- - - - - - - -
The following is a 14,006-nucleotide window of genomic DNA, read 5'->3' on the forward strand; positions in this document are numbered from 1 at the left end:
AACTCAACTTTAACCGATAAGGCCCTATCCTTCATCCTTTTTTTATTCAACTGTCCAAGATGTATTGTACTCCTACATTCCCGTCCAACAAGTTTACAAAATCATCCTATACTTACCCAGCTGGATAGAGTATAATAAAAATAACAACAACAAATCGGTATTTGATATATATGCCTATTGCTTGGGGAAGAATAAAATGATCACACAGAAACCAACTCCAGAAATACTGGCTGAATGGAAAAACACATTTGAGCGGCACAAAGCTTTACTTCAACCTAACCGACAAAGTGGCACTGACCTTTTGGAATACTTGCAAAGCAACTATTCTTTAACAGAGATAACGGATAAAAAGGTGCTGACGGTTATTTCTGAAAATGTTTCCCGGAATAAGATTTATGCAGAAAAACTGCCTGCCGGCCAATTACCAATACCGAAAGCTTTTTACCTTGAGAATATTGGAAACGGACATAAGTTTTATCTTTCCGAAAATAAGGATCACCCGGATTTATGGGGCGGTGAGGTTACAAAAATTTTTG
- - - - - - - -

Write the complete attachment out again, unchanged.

The following is a 14,006-nucleotide window of genomic DNA, read 5'->3' on the forward strand; positions in this document are numbered from 1 at the left end:
AACTCAACTTTAACCGATAAGGCCCTATCCTTCATCCTTTTTTTATTCAACTGTCCAAGATGTATTGTACTCCTACATTCCCGTCCAACAAGTTTACAAAATCATCCTATACTTACCCAGCTGGATAGAGTATAATAAAAATAACAACAACAAATCGGTATTTGATATATATGCCTATTGCTTGGGGAAGAATAAAATGATCACACAGAAACCAACTCCAGAAATACTGGCTGAATGGAAAAACACATTTGAGCGGCACAAAGCTTTACTTCAACCTAACCGACAAAGTGGCACTGACCTTTTGGAATACTTGCAAAGCAACTATTCTTTAACAGAGATAACGGATAAAAAGGTGCTGACGGTTATTTCTGAAAATGTTTCCCGGAATAAGATTTATGCAGAAAAACTGCCTGCCGGCCAATTACCAATACCGAAAGCTTTTTACCTTGAGAATATTGGAAACGGACATAAGTTTTATCTTTCCGAAAATAAGGATCACCCGGATTTATGGGGCGGTGAGGTTACAAAAATTTTTG